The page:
All about emerging artists exploring the creative power of AI
With the creation of the CIAC’s Electronic Magazine in 1997, the CIAC MTL offered a privileged showcase for digital works of art and for their creators.We paid particular attention to local artists who worked and continue to work in this field. We published for example a special issue devoted to web art in Quebec in 2001, as well as an issue entitled net.art@canada in 2008 which offered a retrospective of net.art in Canada from 2000 to 2008.
We are committed to continue this exploration in our new AI CIAC MTL Magazine. We have chosen to focus in this issue on a work created by Quebec artist Alexandre Burton, which can be seen as belonging to computer-generated (or “artificial”) interactive art.
Alexandre Burton, 蟋蟀 (Crickets), 2019
Alexandre Burton is a composer of musical and audiovisual works created using digital tools. He has also carried out several projects in fields as diverse as cinema, installation and performance, often in collaboration with other artists such as Julien Roy and Jimmy Lakatos. Burton is the founder and director since 2000 of the artificial studio, a creation studio and a laboratory of digital violin making which has provided many artists interested in weaving links in their practice between art and technology with a workplace, a distribution venue as well as an expertise center (see the list of the most recent works produced in the studio). Alexandre Burton was one of the Quebec artists selected to participate in the international multidisciplinary laboratory in artificial intelligence (AI) for the creation of audiovisual works, entitled the AI Art Lab, recently organized in Montreal by MUTEK and Zú, with the assistance of the Quebec Institute of Artificial Intelligence Mila.
One of Burton’s most recent works is 蟋蟀 (insects-crickets in simplified Chinese characters), created in 2019.
Description of the work and its creation process:
“This work was undertaken during a research and creation residency in rural China in 2017.
So immersed in a sound environment created by the sound of domestic locusts, a familiar animal in China where it is adopted and bred for its musical qualities, Alexandre Burton was inspired by it to develop an instrument of procedural composition. He used his system to record sound loops from saxophonist Jun-Y Ciao’s playing, which he then redistributed asynchronously and automatically into a sound system. His interest in writing complexity coupled with his desire to return to composition ultimately led him to develop an instrument of digital violin making it possible to achieve, with a procedural approach, a composition of such complexity that it would be impossible to produce a score in its standard form. As Alexandre Burton explains in an interview on the process and approach that surrounded the creation of the system, 蟋蟀, by its rhythm, its structure and its shape, iteratively imitates the dynamics of these insects with their environment (immersion, sounds appearing periodically, cyclical temporal structure, rhythmic pulsations reminiscent of insects, sound loops, etc.).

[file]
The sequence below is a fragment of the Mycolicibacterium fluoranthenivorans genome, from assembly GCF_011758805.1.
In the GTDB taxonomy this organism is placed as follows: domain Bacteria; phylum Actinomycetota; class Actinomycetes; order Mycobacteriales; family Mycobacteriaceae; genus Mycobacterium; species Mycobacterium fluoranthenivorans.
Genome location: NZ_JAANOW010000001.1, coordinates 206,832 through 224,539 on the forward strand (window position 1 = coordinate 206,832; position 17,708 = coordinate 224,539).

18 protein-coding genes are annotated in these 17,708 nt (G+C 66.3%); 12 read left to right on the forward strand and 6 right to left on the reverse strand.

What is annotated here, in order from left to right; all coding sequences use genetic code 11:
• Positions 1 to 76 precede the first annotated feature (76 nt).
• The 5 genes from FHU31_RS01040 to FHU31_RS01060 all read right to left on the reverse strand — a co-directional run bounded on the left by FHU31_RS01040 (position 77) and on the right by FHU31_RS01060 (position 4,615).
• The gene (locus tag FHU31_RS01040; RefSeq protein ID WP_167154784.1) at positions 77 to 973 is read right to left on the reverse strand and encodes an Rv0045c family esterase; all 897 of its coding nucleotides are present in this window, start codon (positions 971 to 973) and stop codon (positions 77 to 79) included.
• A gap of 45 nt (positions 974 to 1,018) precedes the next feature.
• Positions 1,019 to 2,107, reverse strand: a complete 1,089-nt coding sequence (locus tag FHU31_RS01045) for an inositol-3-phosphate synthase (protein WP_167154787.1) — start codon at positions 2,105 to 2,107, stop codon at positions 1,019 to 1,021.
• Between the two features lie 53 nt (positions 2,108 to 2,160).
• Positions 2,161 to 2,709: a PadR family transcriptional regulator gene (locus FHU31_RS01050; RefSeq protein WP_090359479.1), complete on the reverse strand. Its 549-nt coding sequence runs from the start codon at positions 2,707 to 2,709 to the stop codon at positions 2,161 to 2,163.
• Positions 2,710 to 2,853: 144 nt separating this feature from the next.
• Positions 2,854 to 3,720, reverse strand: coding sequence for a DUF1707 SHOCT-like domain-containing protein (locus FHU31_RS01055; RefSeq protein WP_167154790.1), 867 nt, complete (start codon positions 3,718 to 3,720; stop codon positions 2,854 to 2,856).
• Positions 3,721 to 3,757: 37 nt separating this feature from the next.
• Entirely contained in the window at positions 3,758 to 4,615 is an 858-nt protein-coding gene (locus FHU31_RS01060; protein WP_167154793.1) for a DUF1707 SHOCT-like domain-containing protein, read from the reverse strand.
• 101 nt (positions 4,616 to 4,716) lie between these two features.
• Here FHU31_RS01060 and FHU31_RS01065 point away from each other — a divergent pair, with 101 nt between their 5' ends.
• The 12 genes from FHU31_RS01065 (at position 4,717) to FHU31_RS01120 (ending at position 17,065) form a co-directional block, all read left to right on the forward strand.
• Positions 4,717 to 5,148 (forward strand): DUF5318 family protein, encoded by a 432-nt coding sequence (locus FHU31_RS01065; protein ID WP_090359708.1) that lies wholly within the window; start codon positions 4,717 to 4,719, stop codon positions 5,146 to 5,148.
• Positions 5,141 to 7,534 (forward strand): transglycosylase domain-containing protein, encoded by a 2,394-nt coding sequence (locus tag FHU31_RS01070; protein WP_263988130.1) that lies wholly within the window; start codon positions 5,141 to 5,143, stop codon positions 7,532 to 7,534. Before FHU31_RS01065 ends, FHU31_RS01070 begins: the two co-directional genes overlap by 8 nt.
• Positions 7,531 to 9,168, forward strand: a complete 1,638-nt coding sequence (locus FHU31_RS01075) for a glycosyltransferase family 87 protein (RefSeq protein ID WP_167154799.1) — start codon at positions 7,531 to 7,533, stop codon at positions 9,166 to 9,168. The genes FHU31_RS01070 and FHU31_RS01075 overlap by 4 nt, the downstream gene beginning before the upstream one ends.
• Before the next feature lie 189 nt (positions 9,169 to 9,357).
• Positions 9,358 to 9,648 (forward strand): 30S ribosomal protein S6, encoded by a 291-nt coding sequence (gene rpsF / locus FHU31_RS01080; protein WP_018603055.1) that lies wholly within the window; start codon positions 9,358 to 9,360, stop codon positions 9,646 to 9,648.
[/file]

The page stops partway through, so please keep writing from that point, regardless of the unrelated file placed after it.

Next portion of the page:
The result is a composition instrument based on the spatialisation of twenty-three sound loops, recorded live and broadcasted by an orchestra of speakers. The musical performance is a duet for a musician, who produces sound material live, and a composer, Alexandre Burton, who arranges, organizes and mixes material, also live”.
(Description taken from the artist’s website).
You can listen to music created using this “instrument” on the web. Two videos captured during two separate concerts are available on the artist’s website, the result of Burton’s collaboration with two musicians.
In both cases, the result is hypnotic. The artists (including the computer system) manage to create a sound environment with subtly discordant and creaky concrete sounds, immersing the listener in an environment evocative of a natural, purified and meditative world that is both cyclical and evolving.
It is also possible to listen to an interview with Alexandre Burton on this same page describing in detail the process behind the work.
Composer and computer scientist David Cope is the creator of a computer program called Experiments in Musical Intelligence (EMI) that “composes” music from a database of pre-existing musical pieces.Read more
Publication : Pierre HENRICHON, Big Data : faut-il avoir peur de son nombre ?, Éditions Écosociété, mars 2020.Read more